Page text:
by Justina Hurley


Research into immunotherapy seems to be bringing positive results as the trial of a new drug known as anti-PDL1 (MPDL3280A) is showing.

Cancer is ultimately an immune system failure but this can be triggered by various factors. In cases where a patient has tested positive for  PD-L1, this means that the cancers cells essentially use PD-L1 to fool the immune system and so essentially sneak past the immune system soldiers namely the T-cells.  MPDL3280A switches off PD-L1 and this can help to activate the T cells so that they can one again, restoring detect and attack tumour cells.

The trial included patients with melanoma or cancers of the lung, kidney, colon, GI tract, or head and neck, whose tumors were evaluated for PD-L1 and also included a sub group of patients with terminal bladder cancer.

The trial differed from other immune therapy trials in that it incorporated serial biopsies of patients before and during treatment to identify a tumor profile that predicts response to treatment, said the paper’s first author, Roy Herbst, Ensign Professor of Medicine at Yale Cancer Center, professor of pharmacology, and chief of medical oncology in Yale Cancer Center and Smilow Cancer Hospital at Yale-New Haven.

“We knew that the expression of PD-L1 in tumor cells is critical in blocking the immune system so we were intrigued to find that the expression of PD-L1 in non-tumor cells such as macrophages also predicted drug response,” said Herbst.

The serial biopsies revealed the characteristics of both functional and non-functional immune responses and provided a baseline for how patients respond and don’t respond to treatment.

“We can begin learning how to use combination therapies to affect the immune response cycle,” Herbst said.

Of the 175 patients enrolled, 21% showed partial or complete response to MPDL3280A, with some being rapid and durable. Across all tumor types, 46% of patients with high PD-L1 expression on non-tumor cells showed a partial or complete response. Also notable was the finding that smokers responded better to the drug than non-smokers. This could provide insight into how smokers and nonsmokers respond differently to drugs, said the researchers.

Herbst said the drug is in phase II and III trials at Yale.

Also published in the same issue of Nature are additional findings from this same trial, including the response of advanced bladder cancer patients who did not respond to other treatments. This expansion arm study was co-authored by Thomas Powles of Queen Mary University Hospital of London with Daniel P. Petrylak, professor of medicine and urology at Yale Cancer Center, and Joseph Paul Eder, professor of medicine at Yale Cancer Center. Petrylak presented the findings earlier this year at ASCO’s annual conference.

“It is encouraging that a trial that began in lung, melanoma, and renal cancer expanded to bladder cancer, another smoking-related cancer, with such promising results,” Herbst added.

The bladder cancer patients also had a very positive response. After 12 weeks, there was a positive  response in up to 52% of the people treated and 2 people had a full recovery i.e. the cancer was gone.

What is interesting is that people who were PDl1 negative were also treated and also showed a very good response to the drug.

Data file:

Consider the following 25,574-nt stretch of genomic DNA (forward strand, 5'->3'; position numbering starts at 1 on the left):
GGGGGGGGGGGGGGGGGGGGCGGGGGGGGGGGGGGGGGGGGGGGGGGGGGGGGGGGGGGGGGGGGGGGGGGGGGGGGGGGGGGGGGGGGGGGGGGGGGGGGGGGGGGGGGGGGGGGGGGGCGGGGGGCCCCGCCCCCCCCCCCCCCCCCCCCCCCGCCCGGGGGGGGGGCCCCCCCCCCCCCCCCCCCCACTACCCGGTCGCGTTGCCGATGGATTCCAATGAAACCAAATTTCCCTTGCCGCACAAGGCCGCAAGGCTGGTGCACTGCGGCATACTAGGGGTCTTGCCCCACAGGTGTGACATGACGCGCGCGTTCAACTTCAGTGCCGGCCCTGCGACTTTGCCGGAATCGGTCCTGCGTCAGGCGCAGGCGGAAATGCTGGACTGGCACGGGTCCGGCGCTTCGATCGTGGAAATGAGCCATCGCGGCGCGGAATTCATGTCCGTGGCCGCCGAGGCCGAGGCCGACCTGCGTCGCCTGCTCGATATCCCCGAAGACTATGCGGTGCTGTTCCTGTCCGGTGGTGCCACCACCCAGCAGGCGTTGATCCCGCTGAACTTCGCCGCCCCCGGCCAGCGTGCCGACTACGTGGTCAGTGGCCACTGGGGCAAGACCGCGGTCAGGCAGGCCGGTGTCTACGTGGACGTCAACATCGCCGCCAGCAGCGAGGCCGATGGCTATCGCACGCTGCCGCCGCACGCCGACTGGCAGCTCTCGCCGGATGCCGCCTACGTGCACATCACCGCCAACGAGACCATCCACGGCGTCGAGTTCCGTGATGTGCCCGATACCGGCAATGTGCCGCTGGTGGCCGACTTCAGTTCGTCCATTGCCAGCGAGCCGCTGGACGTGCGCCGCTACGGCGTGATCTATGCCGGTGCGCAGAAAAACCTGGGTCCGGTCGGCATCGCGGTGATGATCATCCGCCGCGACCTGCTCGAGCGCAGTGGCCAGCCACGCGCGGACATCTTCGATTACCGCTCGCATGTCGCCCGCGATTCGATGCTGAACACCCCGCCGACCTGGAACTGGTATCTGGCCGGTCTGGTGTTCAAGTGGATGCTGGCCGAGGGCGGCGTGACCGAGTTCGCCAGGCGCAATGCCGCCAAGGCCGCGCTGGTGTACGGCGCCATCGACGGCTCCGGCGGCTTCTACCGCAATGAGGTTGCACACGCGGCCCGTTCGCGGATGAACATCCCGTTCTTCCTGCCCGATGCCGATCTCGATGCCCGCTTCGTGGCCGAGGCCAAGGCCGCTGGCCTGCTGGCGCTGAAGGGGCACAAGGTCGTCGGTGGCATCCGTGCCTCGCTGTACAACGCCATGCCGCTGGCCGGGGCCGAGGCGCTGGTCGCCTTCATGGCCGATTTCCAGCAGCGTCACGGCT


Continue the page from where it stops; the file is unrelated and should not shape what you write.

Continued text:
All in all a great step forward in cancer research and it also emphasise the role of the immune system as ultimately it is our own immune system that is stepping in to get rid of the cancer, the role of the drug is to show the immune system where the cancer is hiding so that it can mobilise and send in its attack troops!

The findings were published in the Nov. 27 edition of the journal Nature.

More Information

About the study:

  • The study included 30 patients who were identified as PD-L1 positive (immunohistochemistry [IHC] 2/3) using an investigational PD-L1 diagnostic test being developed by Roche.
  • After six weeks of follow-up, the objective response rate (ORR) as measured by RECIST criteria was 43 percent (13/30), and after 12 weeks, ORR was 52 percent (13/25) in people with PD-L1-positive tumours.
  • A complete response (no radiographic evidence of tumour) was observed in 7 percent of PD-L1-positive patients (2/30).
  • The ORR was 11 percent (4/35) in people whose tumours were identified as PD-L1-negative (IHC 0/1) by our investigational test.
  • People in the study experienced a median time to response of 42 days.
  • Treatment-related Grade 3 AEs occurred in 4 percent (3/68) of people in the study and included weakness (asthenia; 2 percent), low platelet count (thrombocytopenia; 2 percent) and low phosphate levels (blood phosphorus decrease; 2 percent).
  • The most common AEs observed to date occurring in more than 5 percent of patients were decreased appetite (12 percent), fatigue (12 percent), nausea (12 percent), fever (pyrexia; 9 percent) and weakness (asthenia; 7 percent).

What is MPDL3280A?

MPDL3280A (also known as anti-PDL1) is an investigational monoclonal antibody designed to interfere with a protein called PD-L1. MPDL3280A is designed to target PD-L1 expressed on tumour cells and tumour-infiltrating immune cells, preventing it from binding to PD-1 and B7.1 on the surface of T cells. By inhibiting PD-L1, MPDL3280A may enable the activation of T cells, restoring their ability to effectively detect and attack tumour cells.